Easy Back to School Lunches: Helping Kids Avoid the Cafeteria

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  • Easy Homemade Makes the Grade

    Easy Homemade Makes the Grade

    You want your kids to eat healthy, and at home you work hard to feed them right. But back-to-school time often means back to the school cafeteria, where selections may contain too much fat, sugar, and preservatives. 

    A simple way to avoid the cafeteria is to provide a packed lunch instead. While you may worry that brown-bagging lunch for school adds another item to your to-do list, there are many healthy and delicious lunches that you can make in a snap. 

  • Sandwiches

    Sandwiches

    What could be easier than making a sandwich? Kids love many kinds of sandwiches, and there are a wide range of healthy options. Try alternating a different type of sandwich each day of the week for variety. For example:

    • Monday: turkey and cheese
    • Tuesday: tuna
    • Wednesday: peanut butter (or almond butter) and jam
    • Thursday: chicken salad or egg salad
    • Friday: cheese and tomato

    Recruit the kids to help prepping the ingredients. Getting them involved will help them enjoy the fruits (or sandwiches) of their labor!

  • Sandwiches with Style

    Sandwiches with Style

    There are many ways to make boring sandwiches both healthier and more fun. Use these top five tips:

    • Use whole wheat or whole grain bread rather than white bread.
    • Go easy on the mayo, or use light mayonnaise.
    • For young kids, use cookie cutters to make sandwiches in the shape of stars, hearts, or holiday themes (such as a pumpkin or Christmas tree).
    • Make a kid-friendly tea sandwich by cutting any type of sandwich into bite-sized pieces.
    • Add a piece of fruit, carrot sticks, and an oatmeal cookie for a well-rounded lunch.
  • In Love with Leftovers

    In Love with Leftovers

    Though leftovers sometimes get a bad rap, kids love them, and they give dinner more mileage. Pack a lunch-sized portion in a Tupperware container right after your evening meal. Then it will be ready to go for the morning. Adding low-fat yogurt, cucumber slices, or cheese and crackers provides variety.

    Cool tip: Be sure to include an ice pack in your child’s lunch box to prevent food-borne illnesses.

    Hot tip: If your child prefers to eat the food hot, reheat it and place it in a thermos right before they leave the house. It should stay warm for lunchtime.

  • Premade Foods

    Premade Foods

    Grocery stores have made lunch preparation easier with healthy premade options. If your kids have a favorite, consider surprising them sporadically with one of these lunch treats:

    • California rolls (sushi roll with avocado and crab)
    • pizza slice with veggies
    • whole wheat bagel with peanut butter or low-fat cream cheese
    • pasta salad
    • chicken salad and coleslaw
  • The Secret Is the System

    The Secret Is the System

    There are lots of possibilities that balance what your kids like to eat with what is wholesome and simple to make. Set up a system of rules of what goes into each lunch to avoid conflict. Here’s a basic example that you can modify based on special diet needs:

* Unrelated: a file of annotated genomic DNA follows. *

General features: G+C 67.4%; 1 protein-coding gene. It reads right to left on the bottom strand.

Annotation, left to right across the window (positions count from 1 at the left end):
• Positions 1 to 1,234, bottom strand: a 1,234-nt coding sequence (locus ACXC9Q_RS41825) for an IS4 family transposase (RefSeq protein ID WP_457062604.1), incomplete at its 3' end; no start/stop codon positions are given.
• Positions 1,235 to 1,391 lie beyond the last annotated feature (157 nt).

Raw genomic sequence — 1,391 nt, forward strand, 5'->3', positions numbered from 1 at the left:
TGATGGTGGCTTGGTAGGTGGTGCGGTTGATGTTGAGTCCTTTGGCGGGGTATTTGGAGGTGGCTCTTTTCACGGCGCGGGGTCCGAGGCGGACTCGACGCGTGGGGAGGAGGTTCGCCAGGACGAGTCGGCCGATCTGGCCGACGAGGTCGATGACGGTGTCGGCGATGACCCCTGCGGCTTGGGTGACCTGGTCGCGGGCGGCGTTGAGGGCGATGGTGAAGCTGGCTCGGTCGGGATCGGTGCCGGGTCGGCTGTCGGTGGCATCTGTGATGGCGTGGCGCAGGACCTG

• one protein (ex. chicken, tuna, cheese, nuts, or beans)
    • one whole grain (ex. whole wheat, cornbread, brown rice, or starch like sweet potatoes)
    • one fruit (ex. apple, grapes, blueberries, or clementines)
    • one veggie (ex. carrot sticks, celery, pepper strips, or snow peas)
    • one “goodie” (ex. low-fat pudding cup, fruit leather, or low-fat yogurt)
    • one drink: water is always best, but non-fat or low-fat milk or soymilk is another good option
  • Safety Is Simple

    Safety Is Simple

    Packed lunches are a healthy and fun way to ensure that your kids are getting good quality food to fuel their learning. It’s also important the food stays safe to eat and bacteria-free.

    Take these precautions to keep your kids safe:

    • Wash hands before preparing food with soap and warm water.
    • Wash prep surfaces and containers thoroughly.
    • Keep cold foods cool with ice packs, and hot foods hot with insulated items like a thermos.
    • Prep food the night before, but keep it in the fridge. Pack the lunch bag right before you leave.
  • Hint: Healthier Lunches, Healthier Kids

    Hint: Healthier Lunches, Healthier Kids

    Making healthy lunches for your kids need not be a hassle. With a little advance planning, you can prepare most foods the night before. If you keep it quick and simple, you can stick to your morning schedule while ensuring that your kids stick to a healthy diet at school. Once you’ve made the commitment to packing healthy food, you’ll see how simple it can be to provide a tasty brown bag lunch every day.

References:

  • Keeping “Bag” Lunches Safe. (August 2012) USDA, Food Safety and Inspection Service. Retrieved June 12, 2013 from http://www.fsis.usda.gov/Fact_Sheets/Keeping_Bag_Lunches_Safe/index.asp
  • Making the Grade at Lunchtime (December 2012) Academy of Nutrition and Dietetics. Retrieved June 12, 2013 from http://www.eatright.org/Public/content.aspx?id=6748
  • 7 Day Healthy Lunch Plan – Mix and Match School Lunches for Your Kids. (2011) Children’s Hospital and Research Center Oakland. Retrieved June 13, 2013 from http://www.childrenshospitaloakland.org/schoollunch.asp
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